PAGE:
Salary Requirements: How and When to Disclose

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When you are applying for a job, your potential employer is likely to ask about your salary requirements. To make this part of the application process go as smoothly as possible, you should be ready to discuss a pay range. This article will discuss how and when to disclose your salary requirements during the hiring process.

Why are salary requirements important?

Salary requirements include the amount of pay you need to support your lifestyle. The salary a potential employer offers should compensate you for your experience, specialties and career level. When you know your salary requirements in advance, you can be ready to discuss pay when you apply or as you negotiate during the hiring process.

How to calculate your salary requirements

Here are four steps to help you calculate your salary requirements:

1. Research salary ranges for your field

Start by researching standard salaries for jobs in your field by browsing professional databases or reviewing job listings for your industry. Keep a list of job titles, locations and salaries for reference. Salary calculators like this one can help you understand the right competitive pay range for you.

2. Consider your education and skills

Evaluate your education level and relevant skills you have acquired. If you have the minimum educational and skill-based requirements for your field, your salary requirements may fall at the lower end of the range. However, you may be able to demand a salary at the higher end of the range if you have an advanced degree or a professional certification.

3. Think about your career experience

As you calculate your salary requirements, factor in your professional level, too. As an entry-level employee with a year or less of experience, you will typically be eligible for a salary that is lower than the median for your position. If you have five or more years of experience and are seeking a management role, your requirements might be closer to the maximum median salary.

4. Factor in the cost of living in your location

Finally, consider your cost of living in your calculation. Average salaries might be lower than the median if you are applying for a job in a small town with a reasonable cost of living. When you apply for a job in a big city with a high cost of living, factor the additional expenses into your salary requirements, such as housing and transportation.

How to share salary requirements in a cover letter

It is generally better to not share salary requirements in a job application unprompted. However, some job postings request that you share your salary requirements in the cover letter.

Follow these steps to share salary requirements in a cover letter:

1. State your salary range instead of a specific compensation number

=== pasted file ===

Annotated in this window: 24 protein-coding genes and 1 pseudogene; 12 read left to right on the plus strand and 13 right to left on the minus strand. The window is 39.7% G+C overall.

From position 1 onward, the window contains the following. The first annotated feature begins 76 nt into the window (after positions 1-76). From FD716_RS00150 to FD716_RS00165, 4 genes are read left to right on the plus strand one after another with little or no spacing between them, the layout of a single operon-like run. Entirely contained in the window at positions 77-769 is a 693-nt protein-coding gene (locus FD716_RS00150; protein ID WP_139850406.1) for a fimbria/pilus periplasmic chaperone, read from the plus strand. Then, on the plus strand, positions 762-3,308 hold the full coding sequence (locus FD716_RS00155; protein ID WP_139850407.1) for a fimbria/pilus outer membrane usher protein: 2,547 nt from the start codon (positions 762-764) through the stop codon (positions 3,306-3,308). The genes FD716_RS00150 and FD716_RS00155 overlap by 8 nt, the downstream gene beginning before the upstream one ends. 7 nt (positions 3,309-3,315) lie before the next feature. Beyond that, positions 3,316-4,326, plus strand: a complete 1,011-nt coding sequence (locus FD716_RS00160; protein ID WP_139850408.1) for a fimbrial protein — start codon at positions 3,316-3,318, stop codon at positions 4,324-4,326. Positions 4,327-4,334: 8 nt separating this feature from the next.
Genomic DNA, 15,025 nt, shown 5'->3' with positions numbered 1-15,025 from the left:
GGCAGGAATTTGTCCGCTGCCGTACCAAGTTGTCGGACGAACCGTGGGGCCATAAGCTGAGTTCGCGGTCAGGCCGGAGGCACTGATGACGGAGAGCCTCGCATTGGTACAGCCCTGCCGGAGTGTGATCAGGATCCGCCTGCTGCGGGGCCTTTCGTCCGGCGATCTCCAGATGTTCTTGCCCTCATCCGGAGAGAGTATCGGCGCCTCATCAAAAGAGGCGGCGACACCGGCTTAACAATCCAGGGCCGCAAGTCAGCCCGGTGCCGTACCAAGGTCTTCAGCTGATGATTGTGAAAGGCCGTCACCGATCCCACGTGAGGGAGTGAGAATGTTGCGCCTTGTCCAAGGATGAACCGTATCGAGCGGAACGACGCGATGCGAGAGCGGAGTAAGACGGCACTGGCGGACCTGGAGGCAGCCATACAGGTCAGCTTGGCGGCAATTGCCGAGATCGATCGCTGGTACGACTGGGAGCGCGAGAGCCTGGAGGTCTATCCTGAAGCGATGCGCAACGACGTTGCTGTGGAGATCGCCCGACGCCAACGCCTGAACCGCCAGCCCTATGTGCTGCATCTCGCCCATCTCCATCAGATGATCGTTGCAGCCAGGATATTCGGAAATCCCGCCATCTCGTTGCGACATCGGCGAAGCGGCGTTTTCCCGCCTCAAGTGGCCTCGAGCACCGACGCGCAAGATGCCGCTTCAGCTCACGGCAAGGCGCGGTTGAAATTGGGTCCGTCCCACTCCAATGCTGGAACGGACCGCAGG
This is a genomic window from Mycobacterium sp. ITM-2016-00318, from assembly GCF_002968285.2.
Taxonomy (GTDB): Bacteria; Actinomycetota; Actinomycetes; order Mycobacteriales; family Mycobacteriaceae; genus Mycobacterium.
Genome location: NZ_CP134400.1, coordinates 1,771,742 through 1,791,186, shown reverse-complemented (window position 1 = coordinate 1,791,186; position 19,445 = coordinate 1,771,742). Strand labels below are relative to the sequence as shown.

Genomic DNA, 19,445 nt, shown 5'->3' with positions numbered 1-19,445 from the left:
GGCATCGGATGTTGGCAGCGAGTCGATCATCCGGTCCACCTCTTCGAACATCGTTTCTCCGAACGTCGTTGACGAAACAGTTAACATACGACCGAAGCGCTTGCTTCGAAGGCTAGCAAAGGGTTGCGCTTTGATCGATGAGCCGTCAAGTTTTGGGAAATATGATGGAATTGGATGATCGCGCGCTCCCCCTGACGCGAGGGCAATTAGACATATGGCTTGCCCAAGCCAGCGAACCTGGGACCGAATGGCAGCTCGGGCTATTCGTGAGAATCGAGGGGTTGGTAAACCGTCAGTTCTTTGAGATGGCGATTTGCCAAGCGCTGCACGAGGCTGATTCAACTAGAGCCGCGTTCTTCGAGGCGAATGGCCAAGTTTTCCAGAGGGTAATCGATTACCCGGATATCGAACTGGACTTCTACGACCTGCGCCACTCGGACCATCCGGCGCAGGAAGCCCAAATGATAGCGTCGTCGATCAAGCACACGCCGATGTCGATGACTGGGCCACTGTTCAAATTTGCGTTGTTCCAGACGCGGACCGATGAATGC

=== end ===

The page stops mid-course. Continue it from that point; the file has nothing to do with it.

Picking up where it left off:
Listing a range rather than a specific figure conveys that your salary requirements might be flexible and may increase your chance of getting an interview. The hiring manager can determine whether the company’s pay options fit into your stated range before deciding whether to pursue you as a candidate.

2. Indicate whether you are willing to negotiate your salary requirements

In addition to listing a salary range, you can state explicitly whether your requirements are negotiable. If the seniority level of the position is unclear in the job description, consider indicating that your salary requirements are negotiable based on the specifics of the position.

3. Consider additional compensation factors

If you are applying for a job that involves additional compensation in the form of bonuses, incentives and benefits, keep these in mind when stating your pay expectations. Consider stating that your salary requirements take these extras into account.

How to discuss salary requirements in an interview

Many companies include salary negotiation in the interview stage of the hiring process. Follow these steps to discuss salary requirements in an interview:

1. Deflect the question politely and respectfully if you’re not ready to answer

Discussing salary requirements during an interview can be challenging if you need additional information to calculate your expected salary. Consider deflecting salary questions in a professional way by expressing interest in the role and asking for more data about the job responsibilities.

2. Mention a salary range instead of a specific salary number

When you have enough information about the role to discuss specifics, consider outlining an acceptable salary range. Taking this approach implies that your requirements may be flexible and allows your interviewer space to negotiate effectively.

3. Discuss alternative compensation options

If your requirements include compensation not calculated in the salary, express your interest in the organization’s benefits package. By discussing alternative compensation, you can maintain flexibility while ensuring that the job meets your overall salary requirements.

You should reveal your salary requirements when prompted by your potential employer, usually in your cover letter or during your interview. However, you may wish to avoid disclosing your current salary, especially if it does not reflect the value you would bring to your potential employer. Simply state that you would prefer to negotiate pay based on your past experience and potential contributions, using your salary range as a guide.